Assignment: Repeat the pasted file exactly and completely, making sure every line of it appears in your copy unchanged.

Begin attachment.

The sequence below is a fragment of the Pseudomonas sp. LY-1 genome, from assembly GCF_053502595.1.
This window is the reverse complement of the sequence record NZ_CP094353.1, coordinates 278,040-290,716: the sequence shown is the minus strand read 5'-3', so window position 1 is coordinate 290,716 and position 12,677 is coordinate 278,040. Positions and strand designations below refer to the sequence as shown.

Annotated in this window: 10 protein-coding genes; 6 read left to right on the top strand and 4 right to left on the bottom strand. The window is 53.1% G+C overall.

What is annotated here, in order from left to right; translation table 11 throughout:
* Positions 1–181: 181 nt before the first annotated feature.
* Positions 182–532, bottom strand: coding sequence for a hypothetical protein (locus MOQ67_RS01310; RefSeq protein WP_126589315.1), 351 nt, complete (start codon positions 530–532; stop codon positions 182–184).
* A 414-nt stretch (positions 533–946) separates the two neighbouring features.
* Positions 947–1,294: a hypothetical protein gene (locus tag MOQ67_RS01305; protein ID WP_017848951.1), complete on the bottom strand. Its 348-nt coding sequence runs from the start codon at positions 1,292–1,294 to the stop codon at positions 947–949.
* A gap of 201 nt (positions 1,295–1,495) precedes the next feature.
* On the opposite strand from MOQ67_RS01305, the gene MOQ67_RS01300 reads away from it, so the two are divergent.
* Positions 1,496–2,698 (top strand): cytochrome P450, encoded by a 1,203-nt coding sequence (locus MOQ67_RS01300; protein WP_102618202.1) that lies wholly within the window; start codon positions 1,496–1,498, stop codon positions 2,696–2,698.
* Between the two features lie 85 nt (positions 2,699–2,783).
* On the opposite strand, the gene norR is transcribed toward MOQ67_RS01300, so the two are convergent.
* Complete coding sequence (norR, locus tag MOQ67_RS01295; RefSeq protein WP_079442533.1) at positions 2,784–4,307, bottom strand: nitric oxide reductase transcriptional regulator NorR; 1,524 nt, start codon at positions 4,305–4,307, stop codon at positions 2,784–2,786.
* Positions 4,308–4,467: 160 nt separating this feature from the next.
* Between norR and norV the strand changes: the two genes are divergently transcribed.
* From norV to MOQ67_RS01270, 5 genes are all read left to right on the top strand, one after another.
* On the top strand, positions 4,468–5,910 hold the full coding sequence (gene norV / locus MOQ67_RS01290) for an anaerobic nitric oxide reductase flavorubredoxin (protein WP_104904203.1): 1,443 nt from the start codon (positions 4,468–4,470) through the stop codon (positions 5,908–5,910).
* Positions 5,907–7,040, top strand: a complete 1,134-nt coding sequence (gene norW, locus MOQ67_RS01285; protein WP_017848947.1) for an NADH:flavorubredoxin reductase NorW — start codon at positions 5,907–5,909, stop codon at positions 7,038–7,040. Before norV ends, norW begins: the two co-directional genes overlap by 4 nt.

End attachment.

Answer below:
The sequence below is a fragment of the Pseudomonas sp. LY-1 genome, from assembly GCF_053502595.1.
This window is the reverse complement of the sequence record NZ_CP094353.1, coordinates 278,040-290,716: the sequence shown is the minus strand read 5'-3', so window position 1 is coordinate 290,716 and position 12,677 is coordinate 278,040. Positions and strand designations below refer to the sequence as shown.

Annotated in this window: 10 protein-coding genes; 6 read left to right on the top strand and 4 right to left on the bottom strand. The window is 53.1% G+C overall.

What is annotated here, in order from left to right; translation table 11 throughout:
* Positions 1–181: 181 nt before the first annotated feature.
* Positions 182–532, bottom strand: coding sequence for a hypothetical protein (locus MOQ67_RS01310; RefSeq protein WP_126589315.1), 351 nt, complete (start codon positions 530–532; stop codon positions 182–184).
* A 414-nt stretch (positions 533–946) separates the two neighbouring features.
* Positions 947–1,294: a hypothetical protein gene (locus tag MOQ67_RS01305; protein ID WP_017848951.1), complete on the bottom strand. Its 348-nt coding sequence runs from the start codon at positions 1,292–1,294 to the stop codon at positions 947–949.
* A gap of 201 nt (positions 1,295–1,495) precedes the next feature.
* On the opposite strand from MOQ67_RS01305, the gene MOQ67_RS01300 reads away from it, so the two are divergent.
* Positions 1,496–2,698 (top strand): cytochrome P450, encoded by a 1,203-nt coding sequence (locus MOQ67_RS01300; protein WP_102618202.1) that lies wholly within the window; start codon positions 1,496–1,498, stop codon positions 2,696–2,698.
* Between the two features lie 85 nt (positions 2,699–2,783).
* On the opposite strand, the gene norR is transcribed toward MOQ67_RS01300, so the two are convergent.
* Complete coding sequence (norR, locus tag MOQ67_RS01295; RefSeq protein WP_079442533.1) at positions 2,784–4,307, bottom strand: nitric oxide reductase transcriptional regulator NorR; 1,524 nt, start codon at positions 4,305–4,307, stop codon at positions 2,784–2,786.
* Positions 4,308–4,467: 160 nt separating this feature from the next.
* Between norR and norV the strand changes: the two genes are divergently transcribed.
* From norV to MOQ67_RS01270, 5 genes are all read left to right on the top strand, one after another.
* On the top strand, positions 4,468–5,910 hold the full coding sequence (gene norV / locus MOQ67_RS01290) for an anaerobic nitric oxide reductase flavorubredoxin (protein WP_104904203.1): 1,443 nt from the start codon (positions 4,468–4,470) through the stop codon (positions 5,908–5,910).
* Positions 5,907–7,040, top strand: a complete 1,134-nt coding sequence (gene norW, locus MOQ67_RS01285; protein WP_017848947.1) for an NADH:flavorubredoxin reductase NorW — start codon at positions 5,907–5,909, stop codon at positions 7,038–7,040. Before norV ends, norW begins: the two co-directional genes overlap by 4 nt.